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.HONOLULU STAB-BULLETIN, SATURDAY, NOVEMBER 24; 1917.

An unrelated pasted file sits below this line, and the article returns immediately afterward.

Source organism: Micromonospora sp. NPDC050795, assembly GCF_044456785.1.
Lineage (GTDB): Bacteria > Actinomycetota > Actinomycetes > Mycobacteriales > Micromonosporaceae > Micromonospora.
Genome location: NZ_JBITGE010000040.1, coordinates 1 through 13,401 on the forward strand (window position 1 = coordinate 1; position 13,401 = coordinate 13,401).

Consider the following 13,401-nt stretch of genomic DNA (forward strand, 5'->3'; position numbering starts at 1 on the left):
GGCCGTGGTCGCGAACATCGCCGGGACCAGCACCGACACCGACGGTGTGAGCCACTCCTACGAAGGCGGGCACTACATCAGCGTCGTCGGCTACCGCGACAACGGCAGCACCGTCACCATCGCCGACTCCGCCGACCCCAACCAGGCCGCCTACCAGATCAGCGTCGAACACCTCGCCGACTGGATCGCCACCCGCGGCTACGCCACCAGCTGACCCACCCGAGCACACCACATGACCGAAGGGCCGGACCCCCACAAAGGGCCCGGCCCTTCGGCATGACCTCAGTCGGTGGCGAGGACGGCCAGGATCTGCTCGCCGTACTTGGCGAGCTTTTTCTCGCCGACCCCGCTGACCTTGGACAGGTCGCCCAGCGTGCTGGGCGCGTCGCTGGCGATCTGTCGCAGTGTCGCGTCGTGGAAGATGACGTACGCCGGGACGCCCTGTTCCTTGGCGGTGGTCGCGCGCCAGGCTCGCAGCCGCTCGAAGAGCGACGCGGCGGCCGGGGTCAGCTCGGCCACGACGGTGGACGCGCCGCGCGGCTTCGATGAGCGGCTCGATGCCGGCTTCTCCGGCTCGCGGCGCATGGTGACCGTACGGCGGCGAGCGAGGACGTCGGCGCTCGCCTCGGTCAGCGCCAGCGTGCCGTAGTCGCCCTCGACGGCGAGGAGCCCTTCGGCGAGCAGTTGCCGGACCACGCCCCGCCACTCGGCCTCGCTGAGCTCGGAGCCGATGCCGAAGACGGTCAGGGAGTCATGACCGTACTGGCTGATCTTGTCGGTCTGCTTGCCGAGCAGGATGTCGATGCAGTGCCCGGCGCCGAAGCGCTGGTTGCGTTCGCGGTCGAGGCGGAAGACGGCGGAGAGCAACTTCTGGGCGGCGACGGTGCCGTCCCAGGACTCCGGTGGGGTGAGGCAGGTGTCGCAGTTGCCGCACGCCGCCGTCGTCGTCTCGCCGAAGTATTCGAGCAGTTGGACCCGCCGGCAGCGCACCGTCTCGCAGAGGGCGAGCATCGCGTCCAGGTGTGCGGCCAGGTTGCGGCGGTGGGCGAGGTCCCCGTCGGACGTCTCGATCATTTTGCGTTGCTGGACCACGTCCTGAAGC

QUEEN'S DEATH SOMESTRIKINGiSeElVESATFM i 1 1 il DE ELluiiljlI rj . " if' 'WW' mm W LOCAL News From Maui Tells of Ser vices at Which Respect is Paid to the Dead (Special Stax-BuEetln Correspondence.) 1 1 ANA, Maui, Nov. 23. In all the islands there is no place more in tensely loyal to the noble traditions of the Hawaiian race than is Hana. A quren of Kamehameha I was born at liana. Queen Kaahumanu was born 1n a cave on Kaulkl Head. Roy alty often visited at the homeof her parents. . ! At the Wananalua church on Sunday morning a large and representative audience gathered to pay the last hon ors to the late Queen Liliuokalani. The ancient Hawaiian building was very attractively decorated with flags, royal palms and many beautiful flowers. - Wm. Lennox of the Hana store very kindly loaned his valuable and beauti ful collection of royal Hawaiian and other flags. "Old Glory" was there floating over all. The music and all parts of the ser vice were especially "appropriate. The sermon of the morning in . English and Hawaiian was upon the text Acts 16:14, Lydia the God Queen. Repre sentative citizens of the Hana dis-i 4it nlf Arv O IJalo Xr ' Clem '' P. Kauimakaole. Rev. Mr. Mitchell . and P. Kamohe called to mind the j j many virtues of the queen. Mr. Ke-j j mohe- is the oldest Hawaiian in all this section. Hana "did itself proud " The oc- : casiort was a notable one and the Wa-( lianalua church arose to the oppor-' tunity. The day and the celebration , will not -be forgotten in many years.; j l I . W" .- - ' i.. S 4 li 3 Xirn jm - - r -s r M 1 I - A, .am i'-"Zw 1 f III 1 W ? I ...' WAILUKU, Maui. Nov. 23. Most interesting services were held on Sun day In memory of Queen Liliuokalani. At the Church of the Good Shepherd at the usual hour or service, Rev. J. Charles Villiers preached a most in teresting sermon, speaking of the good life of the queen and what she tiad done for her people and for Hawaii There was a large and most apprecia tive audience. At the Kaahumanu church there was also an unusually large audience, many coming from Waikapu, and the "Japanese church in Wailuku, in honor of the queen. Revs. L. B. Kaumehe hva and Rowland B. Dodge spoke uponthe queen's life and how much It meant that after the changes that had come in the government here the queen should have done so much to welcome and assist all the people of Hawaii irrespective of na tionality. References to the queen were also made in the Kahului Union church and thfi Mak wan TTnion rhurrh hv the pastors, though, no special mem-i Above are pictured some of the incidents in connection with the cere monies at the funeral of the late Queen Liliuokalani last Sunday. 1.The catafalque being drawn through the streets by "poolas," or stevedores, to the Royal Mausoleum, surrounded by kahili bearers and followed by the members of the Order of Kamehameha. 2. Another view of the catafalque as It passed up Nuuanu street. 3. Removing the coffin from the catafalque at the Royal Mausoleum. 4. Members of the Kaahumanu Society who marched in the procession. The jnan is Speaker H. L. Holstein of the house of representatives. 5 Boy Scouts guarding a portion of the splendid floral tributes sent by friends and relatives of the late queen, and organi zations and societies. 6. The beautiful koa coffin. in which reposes the re mains of Hawaii's last queen. Star-Bulletin photos. orial services were, held. On Sunday evening at the Wailuku Union church, Rev. W. B. Coale of Lahaina, preached a strong sermon upon "The Divine Silence.' He was listened to by, a most appreciative audience. o ' MORE MERCHANT SHIPS ONCE KAISER'S DRIVER HE BUYS LIBERTY BOND CHRISTIANA,. Norway. Norway's mercantile fleet increased during September by 12,000 tons but vessels lost represented 34,000 tons. The total Norwegian fleet now comprises 3,265 vessels aggregating 2,126 tons. HAZELTON, Pa., Nov. 3r Christ Stamm ' was ' once coach- j man for Emperor William of Ger many and later in the crew of the flagship Prince Henry of Prussia. He is now a coal miner here, a naturalized citizen and. today owns a Liberty Bond. He declares j everything must be done to win the war against Germany. fx. it Figures Submitted to the board of agriculture and forestry by. Dr. Leon ard N.Case, assistant territorial vet erinarian, show that daring the month of October out of a total of 935cattla tested for tuberculosis 183 were con demned.' - The influence of the compensation act for owners of condemned cattle i3 reported to , be making Itself felt in that owners are desiring more fre quent tests and are more willing to co operate with the board in its efforts toward the eradication ; of taberculo-, sis. Considerable opposition which has been experienced in some quarters has apparently melted away, as the dairymen are realizing' the board U making to help them establish for the territory a safe milk supply. , . Dr. Case reports that the Intrapat pebral tuberculin test, a method origi nated In thl3 territory and practise! for a number of years, has again dem onstrated Its efficiency in accurately detecting the tuberculous animal. This test, working in conjunction with the compensation act, he believes, will la a Bhort time eliminate , tuberculosis from, the herds In this territory. . - . -.f. I - . . "MADE IN GERMANY." r f A- 0 GIRL BOOTBLACKS IN ' BOSTON MAKE MONEY By Associated Pressl -BOSTONGlrl bootblacks appeared before the city council last -night . to oppose Mayor Curley's proposed ordi nance to prohibit the employment of girls in shoeshlning shops. Miss Har riet A. Duffy, manager of one estab lishment, said she received la: salary of 513 a week and with tips her earn ings averaging between $25 and $30 a! week. The girls told " the ; council that they earned nearly $30 a week, ; CHICAGO BANKS PAY ' : $1 FOR 97 COPPERS ' An advisory committee of licensed Lthe imposition of the new war tax, officers in the merchant marine was formed to work In conjunction ' witn the United States shipping board's re cruiting service in' obtaining officers ana crews ror tne new snips to be added to the country's cargo fleets. ' ' fBy AssrcatM Presil X-.-" CHICAGO Tables hate been turned and the banks are. now going to the newsboys' for jooney. Moreover they are offering a premium for this privi lege, ashey are giving one dollar for ninety-seven cents, with the proviso that each of the ninety-seven shall be a copper coin. The shortage of pen nies is the cause, the mints still. fail ing to meet local demands caused by UGAR TAX PROCLAIMED HAVANA, Cuba. Oct 23. The spe cial war tax imposed on sugar pro duction by the government' of "Cuba Knives ant! forks, and pota and pails ; . : . "Made In Germany : Chairs and tables, hammers,, nails ' - "Made in Germany. : Cups and saucers, collars, ties, Boot3 and shoes, and hooks and eye3. Pins and needles, special dyes . "Made in Germany. Pens and pencils, carpets, rugs "Made In Germany"' Clocks and watches, physics, drugs "Made In Germany.' . Combs and brushes, toys and sweets, Silks and satins, towels and sheets. Telescopes and. potted meats . 'Made in Germany" Weeping, walling, gasps and groans ;: Made in Germany." Sighing, crying, shrieks and groans-- 1 v Made in Germany.' Scraps of . paper,, dastard lie3, . ' Ruthless. warfare, plots and spies, Infamies from seas and skies "Made in Germany." ' '. .: V, . Harold Seton. V becomes effective November 1. A de cree putting it into effect on that date was promulgated by President Meno cal Saturday. " -The tax is divided into two classes, ordinary and extraordinary. The ordinary tax is 10 cents on each sack of centrifugal sugar and must be paid by the producer as soon as the product is sacked. The extraordinary tax, of 10 cents a sack additional, is to be collected only as long as centrifugal sugar is quoted at 3 cents or more a pound Jn Havana. Facts About Sugar. Tin o W) JL Am 9 Genera! Banliing Business A V -mm- m HI 0 Paid on saving accounts 1 Receives deposits subject to check Issues drafts, Money orders Letters of credit and cable transfers Corner of Nuuanu and King Street; HONOLUI ' ' h. he en TD) : T ... y ILtel Established in 1880. CAPITAL ; . . CAPITAL PAID IN RESERVE FUND .. Yen. 48,000,000.00 . . Yen 36,000,000.00 . . Yen 22,100,000.00 '; Office and Agencies: UNITED STATES Honolulu, New York, San Francisco and Los Angeles. ENGLAND London. AUSTRALIA Sydney. FKA1JCE Lyons. v - , BRITISH INDIA Bombay, Calcutta and Singapore. CHINA Shanghai, Hankow, Tientsin, Peking, Newchang, Dairen' (Dalny), Ryojun (Port Arthur), Antung-Hsien, Liaoyang, Fengtien (Mukden), Tienling, Changchun, Harbin, Tsingtau, Tsinanfu. HEAD OFFICE: Minami Nakadori t : tX General banking business transacted. Petty , deposits," and deposits for fixed periods received. I Fire and burlar proof vaults with safe deposit boxes - for rent at modi te rates. ' ' For Particulars Apply to S. AWOKI, Manager HONOLULU OFFICE: Merchant Street, corner Bethel Telephones: 2421- 1954 (Manager); s CABLE ADDRESS: "Specie". , , P. 0. BOX 163 f .. ..v 1l i-